Please use this identifier to cite or link to this item: http://hdl.handle.net/2122/5694
AuthorsDrysdale, R. N.* 
Hellstrom, J. C.* 
Zanchetta, G.* 
Fallick, A. E.* 
Sanchez-Goni, M. F.* 
Couchoud, I.* 
McDonald, J.* 
Maas, R.* 
Lohmann, G.* 
Isola, I.* 
TitleEvidence for Obliquity Forcing of Glacial Termination II
Issue Date18-Sep-2009
Series/Report no.5947/325(2009)
DOI10.1126/science.1170371
URIhttp://hdl.handle.net/2122/5694
KeywordsGlacial termination
Paleoclimate
Pleistocene
Speleotems
Subject Classification01. Atmosphere::01.01. Atmosphere::01.01.02. Climate 
01. Atmosphere::01.01. Atmosphere::01.01.04. Processes and Dynamics 
03. Hydrosphere::03.01. General::03.01.03. Global climate models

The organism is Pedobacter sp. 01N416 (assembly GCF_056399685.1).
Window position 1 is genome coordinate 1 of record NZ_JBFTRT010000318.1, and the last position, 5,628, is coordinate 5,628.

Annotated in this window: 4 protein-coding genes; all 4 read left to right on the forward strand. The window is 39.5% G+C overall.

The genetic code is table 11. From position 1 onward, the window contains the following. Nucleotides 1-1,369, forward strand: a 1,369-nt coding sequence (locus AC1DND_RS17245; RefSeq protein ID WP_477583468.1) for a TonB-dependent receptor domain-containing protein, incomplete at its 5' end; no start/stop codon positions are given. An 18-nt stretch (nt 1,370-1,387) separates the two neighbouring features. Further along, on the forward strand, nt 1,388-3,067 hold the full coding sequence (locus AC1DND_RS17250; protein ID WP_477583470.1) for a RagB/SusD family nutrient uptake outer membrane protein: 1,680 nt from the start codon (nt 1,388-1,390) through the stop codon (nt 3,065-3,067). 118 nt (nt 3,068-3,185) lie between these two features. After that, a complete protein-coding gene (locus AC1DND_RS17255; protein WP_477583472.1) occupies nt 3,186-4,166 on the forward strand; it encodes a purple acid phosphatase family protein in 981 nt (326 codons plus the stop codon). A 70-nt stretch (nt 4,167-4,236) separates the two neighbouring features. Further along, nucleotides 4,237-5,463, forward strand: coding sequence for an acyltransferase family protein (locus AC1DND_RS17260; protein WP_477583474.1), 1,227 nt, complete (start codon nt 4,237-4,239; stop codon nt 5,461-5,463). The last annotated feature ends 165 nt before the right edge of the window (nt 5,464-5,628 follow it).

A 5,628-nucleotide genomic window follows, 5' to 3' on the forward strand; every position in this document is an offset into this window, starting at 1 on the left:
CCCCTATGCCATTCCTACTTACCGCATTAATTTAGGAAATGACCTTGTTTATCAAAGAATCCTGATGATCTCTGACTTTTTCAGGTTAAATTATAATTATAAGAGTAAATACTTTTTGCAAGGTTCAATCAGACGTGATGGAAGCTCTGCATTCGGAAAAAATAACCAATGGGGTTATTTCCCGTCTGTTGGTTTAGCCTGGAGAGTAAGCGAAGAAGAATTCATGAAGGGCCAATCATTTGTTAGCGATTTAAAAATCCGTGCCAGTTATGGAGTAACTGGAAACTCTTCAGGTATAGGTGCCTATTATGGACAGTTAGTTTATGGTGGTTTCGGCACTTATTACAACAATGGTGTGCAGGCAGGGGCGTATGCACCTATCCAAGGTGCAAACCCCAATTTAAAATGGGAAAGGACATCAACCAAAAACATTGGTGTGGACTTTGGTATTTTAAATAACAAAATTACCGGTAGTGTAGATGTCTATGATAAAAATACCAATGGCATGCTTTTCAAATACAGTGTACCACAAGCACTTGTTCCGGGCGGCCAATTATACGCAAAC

AbstractVariations in the intensity of high-latitude Northern Hemisphere summer insolation, driven largely by precession of the equinoxes, are widely thought to control the timing of Late Pleistocene glacial terminations. However, recently it has been suggested that changes in Earth’s obliquity may be a more important mechanism. We present a new speleothem-based North Atlantic marine chronology that shows that the penultimate glacial termination (Termination II) commenced 141,000 ± 2500 years before the present, too early to be explained by Northern Hemisphere summer insolation but consistent with changes in Earth’s obliquity. Our record reveals that Terminations I and II are separated by three obliquity cycles and that they started at near-identical obliquity phases.
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